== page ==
, Volume 70, Issue 2, pp 865–877 | Cite as

Combination treatment of all-trans retinoic acid (ATRA) and γ-secretase inhibitor (DAPT) cause growth inhibition and apoptosis induction in the human gastric cancer cell line



Current medication for gastric cancer patients has a low success rate with resistance and side effects. According to recent studies, γ-secretase inhibitors is used as therapeutic drugs in cancer. Moreover, all-trans retinoic acid (ATRA) is a natural compound proposed for the treatment/chemo-prevention of cancers. The aim of this study was to explore the effects of ATRA in combination with N-[N-(3,5-difluorophenacetyl-l-alanyl)]-S-phenylglycine t-butyl ester (DAPT) as γ-secretase inhibitor on viability and apoptosis of the AGS and MKN-45 derived from human gastric cancer. AGS and MKN-45 gastric cancer cell lines were treated with different concentrations of ATRA or DAPT alone or ATRA plus DAPT. The viability, death detection and apoptosis of cells was examined by MTT assay and Ethidium bromide/acridine orange staining. The distribution of cells in different phases of cell cycle was also evaluated through flow cytometry analyses. In addition, caspase 3/7 activity and the expression of caspase-3 and bcl-2 were examined. DAPT and ATRA alone decreased gastric cancer cells viability in a concentration dependent manner. The combination of DAPT and ATRA exhibited significant synergistic inhibitory effects. The greater percentage of cells were accumulated in G0/G1 phase of cell cycle in combination treatment. The combination of DAPT and ATRA effectively increased the proportion of apoptotic cells and the level of caspase 3/7 activities compared to single treatment. Moreover, augmented caspase-3 up-regulation and bcl-2 down-regulation were found following combined application of DAPT and ATRA. The combination of DAPT and ATRA led to more reduction in viability and apoptosis in respect to DAPT or ATRA alone in the investigated cell lines.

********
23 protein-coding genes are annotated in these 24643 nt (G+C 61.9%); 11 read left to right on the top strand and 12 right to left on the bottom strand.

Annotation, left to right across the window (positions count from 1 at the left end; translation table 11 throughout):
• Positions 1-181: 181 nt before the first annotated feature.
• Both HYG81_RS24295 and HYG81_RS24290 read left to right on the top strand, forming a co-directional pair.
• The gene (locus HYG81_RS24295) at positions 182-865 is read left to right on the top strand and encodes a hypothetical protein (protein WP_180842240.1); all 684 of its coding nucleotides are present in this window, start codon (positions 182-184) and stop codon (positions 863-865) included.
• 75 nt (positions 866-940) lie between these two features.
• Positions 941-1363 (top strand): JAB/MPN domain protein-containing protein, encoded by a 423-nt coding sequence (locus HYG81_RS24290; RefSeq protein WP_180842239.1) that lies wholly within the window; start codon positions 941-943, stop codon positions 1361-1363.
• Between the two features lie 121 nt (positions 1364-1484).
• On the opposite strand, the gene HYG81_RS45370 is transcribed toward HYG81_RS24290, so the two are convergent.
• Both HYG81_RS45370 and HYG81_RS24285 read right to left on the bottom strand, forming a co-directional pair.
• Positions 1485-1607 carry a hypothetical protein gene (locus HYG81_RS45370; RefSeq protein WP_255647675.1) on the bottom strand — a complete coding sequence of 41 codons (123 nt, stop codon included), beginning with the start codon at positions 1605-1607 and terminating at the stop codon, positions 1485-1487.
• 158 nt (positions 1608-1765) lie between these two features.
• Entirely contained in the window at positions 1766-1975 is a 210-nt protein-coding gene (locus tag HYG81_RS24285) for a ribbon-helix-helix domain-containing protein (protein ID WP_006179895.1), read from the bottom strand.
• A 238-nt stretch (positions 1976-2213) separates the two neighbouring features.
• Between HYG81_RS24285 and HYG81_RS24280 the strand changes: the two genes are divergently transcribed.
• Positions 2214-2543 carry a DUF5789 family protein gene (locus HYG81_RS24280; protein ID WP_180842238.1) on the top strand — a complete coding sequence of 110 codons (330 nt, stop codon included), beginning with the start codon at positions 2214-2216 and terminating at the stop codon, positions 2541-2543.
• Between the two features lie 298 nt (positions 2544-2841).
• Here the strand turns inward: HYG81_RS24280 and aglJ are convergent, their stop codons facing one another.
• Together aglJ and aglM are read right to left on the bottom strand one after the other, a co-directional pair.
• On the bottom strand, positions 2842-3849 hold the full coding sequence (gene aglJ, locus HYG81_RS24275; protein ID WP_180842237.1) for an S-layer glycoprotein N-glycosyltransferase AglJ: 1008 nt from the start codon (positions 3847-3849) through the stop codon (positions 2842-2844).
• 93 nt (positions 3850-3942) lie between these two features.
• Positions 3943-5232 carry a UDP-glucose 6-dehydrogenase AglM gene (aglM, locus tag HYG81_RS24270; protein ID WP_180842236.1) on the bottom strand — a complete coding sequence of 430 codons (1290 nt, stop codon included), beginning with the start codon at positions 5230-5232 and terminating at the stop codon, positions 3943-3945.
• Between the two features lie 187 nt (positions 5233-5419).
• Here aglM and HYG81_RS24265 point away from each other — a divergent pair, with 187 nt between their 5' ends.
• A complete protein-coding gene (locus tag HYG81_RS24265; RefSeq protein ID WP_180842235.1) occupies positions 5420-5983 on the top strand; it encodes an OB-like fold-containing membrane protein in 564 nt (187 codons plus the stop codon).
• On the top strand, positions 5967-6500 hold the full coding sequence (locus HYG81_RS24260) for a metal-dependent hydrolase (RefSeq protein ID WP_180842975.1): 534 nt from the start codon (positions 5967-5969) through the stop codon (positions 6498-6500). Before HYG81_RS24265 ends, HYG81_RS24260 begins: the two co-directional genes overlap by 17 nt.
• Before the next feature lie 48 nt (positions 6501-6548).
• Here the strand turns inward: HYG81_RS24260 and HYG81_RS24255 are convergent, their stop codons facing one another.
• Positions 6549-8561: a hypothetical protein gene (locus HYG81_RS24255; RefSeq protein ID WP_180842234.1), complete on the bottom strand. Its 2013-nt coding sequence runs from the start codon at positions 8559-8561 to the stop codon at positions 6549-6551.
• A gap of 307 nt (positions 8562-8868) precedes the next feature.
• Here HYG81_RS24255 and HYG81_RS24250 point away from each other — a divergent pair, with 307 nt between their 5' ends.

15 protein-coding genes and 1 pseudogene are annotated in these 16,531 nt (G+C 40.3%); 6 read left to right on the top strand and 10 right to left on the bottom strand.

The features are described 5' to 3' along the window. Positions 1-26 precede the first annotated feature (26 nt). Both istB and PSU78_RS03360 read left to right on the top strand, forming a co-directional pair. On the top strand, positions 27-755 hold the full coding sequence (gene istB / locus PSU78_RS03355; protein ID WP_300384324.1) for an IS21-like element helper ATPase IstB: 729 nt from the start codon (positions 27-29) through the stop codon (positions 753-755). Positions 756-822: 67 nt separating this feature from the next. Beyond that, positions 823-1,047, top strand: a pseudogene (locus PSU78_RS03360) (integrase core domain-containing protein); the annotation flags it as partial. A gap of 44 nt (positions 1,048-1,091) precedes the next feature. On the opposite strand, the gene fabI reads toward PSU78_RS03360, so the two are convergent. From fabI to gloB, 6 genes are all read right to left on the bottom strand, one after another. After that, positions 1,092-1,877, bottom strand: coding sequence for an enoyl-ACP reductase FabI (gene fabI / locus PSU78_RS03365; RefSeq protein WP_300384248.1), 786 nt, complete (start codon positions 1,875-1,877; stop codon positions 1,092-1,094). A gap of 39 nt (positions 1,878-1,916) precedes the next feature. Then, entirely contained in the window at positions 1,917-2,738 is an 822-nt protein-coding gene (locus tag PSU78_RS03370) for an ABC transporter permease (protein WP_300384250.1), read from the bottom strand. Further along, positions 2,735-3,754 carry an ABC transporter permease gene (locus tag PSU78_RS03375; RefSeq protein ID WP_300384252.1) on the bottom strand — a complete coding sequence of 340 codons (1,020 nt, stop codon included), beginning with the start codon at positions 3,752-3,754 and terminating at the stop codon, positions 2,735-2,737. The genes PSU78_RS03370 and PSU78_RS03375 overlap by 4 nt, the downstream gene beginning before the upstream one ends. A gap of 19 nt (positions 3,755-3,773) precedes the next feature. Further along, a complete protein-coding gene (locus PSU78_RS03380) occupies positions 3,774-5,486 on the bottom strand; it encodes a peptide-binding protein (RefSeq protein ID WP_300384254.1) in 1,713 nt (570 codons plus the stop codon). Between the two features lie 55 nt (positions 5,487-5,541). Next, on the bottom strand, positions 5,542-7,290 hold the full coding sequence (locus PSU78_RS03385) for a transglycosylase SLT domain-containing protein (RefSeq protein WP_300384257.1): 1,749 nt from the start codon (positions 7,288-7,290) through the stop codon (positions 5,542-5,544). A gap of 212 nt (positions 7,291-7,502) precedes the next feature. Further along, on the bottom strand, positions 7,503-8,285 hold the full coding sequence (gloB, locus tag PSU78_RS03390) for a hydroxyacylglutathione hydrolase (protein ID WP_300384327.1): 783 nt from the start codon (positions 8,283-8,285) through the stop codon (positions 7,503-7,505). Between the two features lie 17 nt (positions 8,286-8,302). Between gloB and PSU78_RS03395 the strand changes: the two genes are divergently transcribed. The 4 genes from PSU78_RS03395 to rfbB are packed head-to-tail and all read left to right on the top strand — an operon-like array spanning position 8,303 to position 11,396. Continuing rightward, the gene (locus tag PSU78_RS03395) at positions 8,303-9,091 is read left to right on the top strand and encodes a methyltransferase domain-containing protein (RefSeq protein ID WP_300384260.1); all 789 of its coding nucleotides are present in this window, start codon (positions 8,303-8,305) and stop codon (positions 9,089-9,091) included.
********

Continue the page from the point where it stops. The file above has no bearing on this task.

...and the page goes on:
DAPT ATRA Gastric cancer Caspase 3/7 bcl-2 Combination therapy 



This research was supported by a thesis grant for Master of Science from Ardabil University of Medical Sciences. The authors also appreciate Mrs. Sheri Lynn Jalalian as an English expert for reviewing the manuscript.

Compliance with ethical standards

Conflict of interest

The authors declare that they have no conflicts of interest.


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© Springer Science+Business Media B.V., part of Springer Nature 2018

Authors and Affiliations

  1. 1.Department of Biochemistry, School of MedicineArdabil University of Medical SciencesArdabilIran
  2. 2.Research Laboratory for Embryology and Stem Cells, Department of Anatomical Sciences, School of MedicineArdabil University of Medical SciencesArdabilIran
  3. 3.Molecular Medicine Laboratory, Department of MedicineThe University of Kansas Medical School (KUMC)Kansas CityUSA
  4. 4.Department of Medicinal Chemistry, School of PharmacyArdabil University of Medical SciencesArdabilIran

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